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  #1217  
Old Posted Jul 12, 2018, 3:19 PM
pj3000 pj3000 is offline
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Originally Posted by Jonboy1983 View Post
If I'm looking at that second figure (B) in that above image there, it looks like the Mon and Allegheny Rivers were a bit wider and deeper during that period. I'm not misinterpreting that, am it?
Who knows? Maybe some old time residents of East Liberty would be able to lend some insight. By the looks of it, I'm sure they'd agree with your assessment.

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  #1218  
Old Posted Jul 12, 2018, 3:24 PM
daviderik daviderik is offline
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http://www.post-gazette.com/local/ci...s/201807110188

Judge rules in favor of developer of former Penn Plaza apartments site
Quote:
Developers of the former Penn Plaza apartment site in East Liberty were handed a victory Wednesday in Allegheny County Court of Common Pleas — approval of the 150-foot height they had been denied by the city Planning Commission.

The Planning Commission in May approved the overall redevelopment plan but restricted the height to 108 feet.

The court’s decision also struck a planning commission condition that the developer provide a community space or multi-purpose gathering.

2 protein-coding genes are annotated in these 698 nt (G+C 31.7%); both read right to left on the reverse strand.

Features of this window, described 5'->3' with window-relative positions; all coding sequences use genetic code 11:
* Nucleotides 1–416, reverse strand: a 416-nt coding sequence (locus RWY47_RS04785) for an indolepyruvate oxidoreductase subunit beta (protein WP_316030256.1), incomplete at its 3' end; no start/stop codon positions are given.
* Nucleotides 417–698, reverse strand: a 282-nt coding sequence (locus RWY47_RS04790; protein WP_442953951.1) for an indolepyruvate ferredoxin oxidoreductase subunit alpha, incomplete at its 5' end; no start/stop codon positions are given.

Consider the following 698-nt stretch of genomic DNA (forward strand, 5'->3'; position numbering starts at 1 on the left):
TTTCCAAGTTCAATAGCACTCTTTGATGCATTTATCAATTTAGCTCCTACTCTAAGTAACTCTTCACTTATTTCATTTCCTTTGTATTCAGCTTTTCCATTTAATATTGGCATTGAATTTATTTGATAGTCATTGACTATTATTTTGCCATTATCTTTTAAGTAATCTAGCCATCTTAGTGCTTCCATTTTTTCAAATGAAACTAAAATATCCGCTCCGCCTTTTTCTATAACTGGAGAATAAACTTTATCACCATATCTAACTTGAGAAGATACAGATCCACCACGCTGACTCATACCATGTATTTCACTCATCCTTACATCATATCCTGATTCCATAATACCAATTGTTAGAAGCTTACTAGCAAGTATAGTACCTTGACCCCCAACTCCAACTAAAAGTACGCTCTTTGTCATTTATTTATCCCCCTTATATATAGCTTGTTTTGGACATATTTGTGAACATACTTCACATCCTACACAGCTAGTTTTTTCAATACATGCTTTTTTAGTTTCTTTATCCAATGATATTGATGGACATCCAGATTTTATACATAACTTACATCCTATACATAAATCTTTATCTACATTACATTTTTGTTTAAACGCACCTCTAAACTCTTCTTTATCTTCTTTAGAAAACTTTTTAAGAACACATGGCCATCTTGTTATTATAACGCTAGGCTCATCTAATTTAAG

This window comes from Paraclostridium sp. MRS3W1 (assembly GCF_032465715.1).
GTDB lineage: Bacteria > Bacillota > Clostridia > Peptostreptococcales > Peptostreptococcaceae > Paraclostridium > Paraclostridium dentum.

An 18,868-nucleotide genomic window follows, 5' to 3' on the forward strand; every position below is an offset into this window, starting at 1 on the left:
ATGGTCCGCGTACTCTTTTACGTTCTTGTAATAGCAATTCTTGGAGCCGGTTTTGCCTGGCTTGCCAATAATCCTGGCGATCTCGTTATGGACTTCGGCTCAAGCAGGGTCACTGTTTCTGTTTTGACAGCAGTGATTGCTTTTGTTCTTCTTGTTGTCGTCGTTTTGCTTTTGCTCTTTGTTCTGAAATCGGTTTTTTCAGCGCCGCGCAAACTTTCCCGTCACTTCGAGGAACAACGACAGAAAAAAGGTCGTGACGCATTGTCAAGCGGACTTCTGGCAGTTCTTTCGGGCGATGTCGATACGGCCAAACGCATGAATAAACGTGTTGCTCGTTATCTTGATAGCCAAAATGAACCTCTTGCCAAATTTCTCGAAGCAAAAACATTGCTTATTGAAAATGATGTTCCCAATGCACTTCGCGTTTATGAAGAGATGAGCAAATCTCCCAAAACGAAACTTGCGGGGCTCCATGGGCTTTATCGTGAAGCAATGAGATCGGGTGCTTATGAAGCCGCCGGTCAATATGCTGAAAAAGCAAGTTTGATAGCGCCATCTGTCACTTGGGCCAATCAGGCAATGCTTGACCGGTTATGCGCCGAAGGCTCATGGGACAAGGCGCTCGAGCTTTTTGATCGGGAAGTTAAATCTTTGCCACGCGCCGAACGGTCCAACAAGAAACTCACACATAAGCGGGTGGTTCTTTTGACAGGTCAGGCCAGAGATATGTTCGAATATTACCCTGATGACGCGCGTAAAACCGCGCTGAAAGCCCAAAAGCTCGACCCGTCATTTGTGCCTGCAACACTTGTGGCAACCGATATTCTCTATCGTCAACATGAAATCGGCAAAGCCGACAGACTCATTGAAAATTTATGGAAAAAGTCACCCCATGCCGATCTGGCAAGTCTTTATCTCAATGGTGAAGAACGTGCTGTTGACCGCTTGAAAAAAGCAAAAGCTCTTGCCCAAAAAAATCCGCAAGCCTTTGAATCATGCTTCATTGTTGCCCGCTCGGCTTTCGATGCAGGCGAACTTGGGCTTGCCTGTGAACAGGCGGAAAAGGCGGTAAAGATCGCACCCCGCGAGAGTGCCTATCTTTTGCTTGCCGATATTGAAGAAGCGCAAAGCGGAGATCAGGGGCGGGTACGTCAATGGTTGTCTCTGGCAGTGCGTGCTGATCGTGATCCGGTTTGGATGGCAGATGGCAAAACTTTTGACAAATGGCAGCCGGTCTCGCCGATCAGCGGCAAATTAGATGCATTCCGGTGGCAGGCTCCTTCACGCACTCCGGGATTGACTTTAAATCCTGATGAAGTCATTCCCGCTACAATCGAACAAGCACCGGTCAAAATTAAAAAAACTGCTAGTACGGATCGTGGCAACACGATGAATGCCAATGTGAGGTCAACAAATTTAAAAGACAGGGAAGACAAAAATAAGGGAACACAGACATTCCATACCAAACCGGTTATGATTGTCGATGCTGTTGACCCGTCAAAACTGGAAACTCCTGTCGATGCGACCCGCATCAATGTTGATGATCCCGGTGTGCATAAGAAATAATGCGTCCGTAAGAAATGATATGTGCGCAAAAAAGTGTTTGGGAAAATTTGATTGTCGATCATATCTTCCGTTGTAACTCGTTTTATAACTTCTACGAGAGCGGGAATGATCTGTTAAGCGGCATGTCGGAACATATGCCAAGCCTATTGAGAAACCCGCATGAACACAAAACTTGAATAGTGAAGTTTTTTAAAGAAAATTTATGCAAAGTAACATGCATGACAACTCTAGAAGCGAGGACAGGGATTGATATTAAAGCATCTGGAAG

The parcels at 5600-5704 Penn Ave. are slated for redevelopment by Pennley Park South, an affiliate of developer LG Realty Advisors, after the property was rezoned in 2016. The project would be developed in two phases, with 50,500 square feet of retail space and 200,000 square feet of office space in the first phase 85,000 square feet of retail space and 400,000 square feet of office in the second phase.
YAY! Although no doubt the city will appeal because people are freaking out! This is a big win in the interim.
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  #1219  
Old Posted Jul 12, 2018, 5:11 PM
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Originally Posted by BrianTH View Post
Why should I be the only one?
If you want to see these elevations a little clearer yourself in google earth, turn off 3D buildings, and in the tools->options menu, set the elevation exaggeration to 3.
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  #1220  
Old Posted Jul 12, 2018, 7:25 PM
BrianTH BrianTH is online now
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Originally Posted by Jonboy1983 View Post
If I'm looking at that second figure (B) in that above image there, it looks like the Mon and Allegheny Rivers were a bit wider and deeper during that period. I'm not misinterpreting that, am it?